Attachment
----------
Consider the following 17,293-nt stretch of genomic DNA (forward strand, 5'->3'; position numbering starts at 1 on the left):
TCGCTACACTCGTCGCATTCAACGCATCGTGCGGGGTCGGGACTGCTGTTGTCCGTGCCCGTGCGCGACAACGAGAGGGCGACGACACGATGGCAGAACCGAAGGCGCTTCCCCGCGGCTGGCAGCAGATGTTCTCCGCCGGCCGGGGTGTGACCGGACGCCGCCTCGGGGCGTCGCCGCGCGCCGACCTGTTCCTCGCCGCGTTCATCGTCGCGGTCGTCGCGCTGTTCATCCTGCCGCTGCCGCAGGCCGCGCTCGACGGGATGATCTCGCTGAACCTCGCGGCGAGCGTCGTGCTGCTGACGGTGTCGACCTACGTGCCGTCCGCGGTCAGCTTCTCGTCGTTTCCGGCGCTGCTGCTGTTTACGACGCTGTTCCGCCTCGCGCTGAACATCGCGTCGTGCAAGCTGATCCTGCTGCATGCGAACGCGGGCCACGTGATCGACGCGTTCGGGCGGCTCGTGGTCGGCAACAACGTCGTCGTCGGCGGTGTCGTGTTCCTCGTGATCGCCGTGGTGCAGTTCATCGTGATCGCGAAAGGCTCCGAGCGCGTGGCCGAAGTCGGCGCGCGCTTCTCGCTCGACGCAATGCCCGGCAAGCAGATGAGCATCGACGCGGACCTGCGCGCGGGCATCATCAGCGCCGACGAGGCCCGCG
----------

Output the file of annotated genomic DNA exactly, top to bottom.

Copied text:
Consider the following 17,293-nt stretch of genomic DNA (forward strand, 5'->3'; position numbering starts at 1 on the left):
TCGCTACACTCGTCGCATTCAACGCATCGTGCGGGGTCGGGACTGCTGTTGTCCGTGCCCGTGCGCGACAACGAGAGGGCGACGACACGATGGCAGAACCGAAGGCGCTTCCCCGCGGCTGGCAGCAGATGTTCTCCGCCGGCCGGGGTGTGACCGGACGCCGCCTCGGGGCGTCGCCGCGCGCCGACCTGTTCCTCGCCGCGTTCATCGTCGCGGTCGTCGCGCTGTTCATCCTGCCGCTGCCGCAGGCCGCGCTCGACGGGATGATCTCGCTGAACCTCGCGGCGAGCGTCGTGCTGCTGACGGTGTCGACCTACGTGCCGTCCGCGGTCAGCTTCTCGTCGTTTCCGGCGCTGCTGCTGTTTACGACGCTGTTCCGCCTCGCGCTGAACATCGCGTCGTGCAAGCTGATCCTGCTGCATGCGAACGCGGGCCACGTGATCGACGCGTTCGGGCGGCTCGTGGTCGGCAACAACGTCGTCGTCGGCGGTGTCGTGTTCCTCGTGATCGCCGTGGTGCAGTTCATCGTGATCGCGAAAGGCTCCGAGCGCGTGGCCGAAGTCGGCGCGCGCTTCTCGCTCGACGCAATGCCCGGCAAGCAGATGAGCATCGACGCGGACCTGCGCGCGGGCATCATCAGCGCCGACGAGGCCCGCG